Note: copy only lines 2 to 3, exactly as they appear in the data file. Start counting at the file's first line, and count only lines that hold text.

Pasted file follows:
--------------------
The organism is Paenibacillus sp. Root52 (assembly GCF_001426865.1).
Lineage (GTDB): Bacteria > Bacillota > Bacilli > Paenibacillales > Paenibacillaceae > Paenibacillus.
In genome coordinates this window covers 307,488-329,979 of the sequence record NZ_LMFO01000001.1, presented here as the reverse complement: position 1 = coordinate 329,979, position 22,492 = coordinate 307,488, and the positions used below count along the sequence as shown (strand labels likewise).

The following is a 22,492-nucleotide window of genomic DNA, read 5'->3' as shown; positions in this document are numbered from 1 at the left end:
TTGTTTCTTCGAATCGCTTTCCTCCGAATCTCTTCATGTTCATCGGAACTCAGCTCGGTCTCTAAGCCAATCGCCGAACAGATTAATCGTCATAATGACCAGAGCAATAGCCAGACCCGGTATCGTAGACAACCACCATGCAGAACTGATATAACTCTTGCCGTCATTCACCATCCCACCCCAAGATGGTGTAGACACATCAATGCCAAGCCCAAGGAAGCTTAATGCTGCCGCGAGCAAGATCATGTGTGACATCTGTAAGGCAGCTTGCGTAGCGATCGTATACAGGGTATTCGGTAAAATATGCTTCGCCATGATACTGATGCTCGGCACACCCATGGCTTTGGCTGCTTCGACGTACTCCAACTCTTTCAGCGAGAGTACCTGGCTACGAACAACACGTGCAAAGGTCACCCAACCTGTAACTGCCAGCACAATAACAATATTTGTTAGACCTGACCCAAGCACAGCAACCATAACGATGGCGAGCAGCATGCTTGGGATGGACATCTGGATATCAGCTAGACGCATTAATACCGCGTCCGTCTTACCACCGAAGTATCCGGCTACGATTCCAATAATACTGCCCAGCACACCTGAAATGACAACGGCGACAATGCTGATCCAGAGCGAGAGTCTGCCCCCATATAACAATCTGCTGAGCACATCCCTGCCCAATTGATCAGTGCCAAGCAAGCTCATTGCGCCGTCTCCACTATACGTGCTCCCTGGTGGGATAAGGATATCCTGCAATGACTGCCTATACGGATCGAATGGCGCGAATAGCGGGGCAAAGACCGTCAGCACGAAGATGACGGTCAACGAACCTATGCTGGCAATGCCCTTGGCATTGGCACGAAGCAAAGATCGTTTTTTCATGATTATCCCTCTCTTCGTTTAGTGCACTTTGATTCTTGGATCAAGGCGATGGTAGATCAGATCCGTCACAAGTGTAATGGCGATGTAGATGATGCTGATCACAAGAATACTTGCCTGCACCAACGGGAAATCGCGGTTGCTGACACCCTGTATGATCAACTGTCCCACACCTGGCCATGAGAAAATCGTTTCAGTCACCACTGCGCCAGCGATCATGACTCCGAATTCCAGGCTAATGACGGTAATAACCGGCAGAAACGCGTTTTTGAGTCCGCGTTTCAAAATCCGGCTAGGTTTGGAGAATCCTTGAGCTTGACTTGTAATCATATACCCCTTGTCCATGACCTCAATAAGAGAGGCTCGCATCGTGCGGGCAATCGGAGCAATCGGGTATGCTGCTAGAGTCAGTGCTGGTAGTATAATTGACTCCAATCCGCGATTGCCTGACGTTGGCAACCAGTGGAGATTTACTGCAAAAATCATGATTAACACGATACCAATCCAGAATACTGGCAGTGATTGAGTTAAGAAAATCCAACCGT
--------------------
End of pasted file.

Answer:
Lineage (GTDB): Bacteria > Bacillota > Bacilli > Paenibacillales > Paenibacillaceae > Paenibacillus.
In genome coordinates this window covers 307,488-329,979 of the sequence record NZ_LMFO01000001.1, presented here as the reverse complement: position 1 = coordinate 329,979, position 22,492 = coordinate 307,488, and the positions used below count along the sequence as shown (strand labels likewise).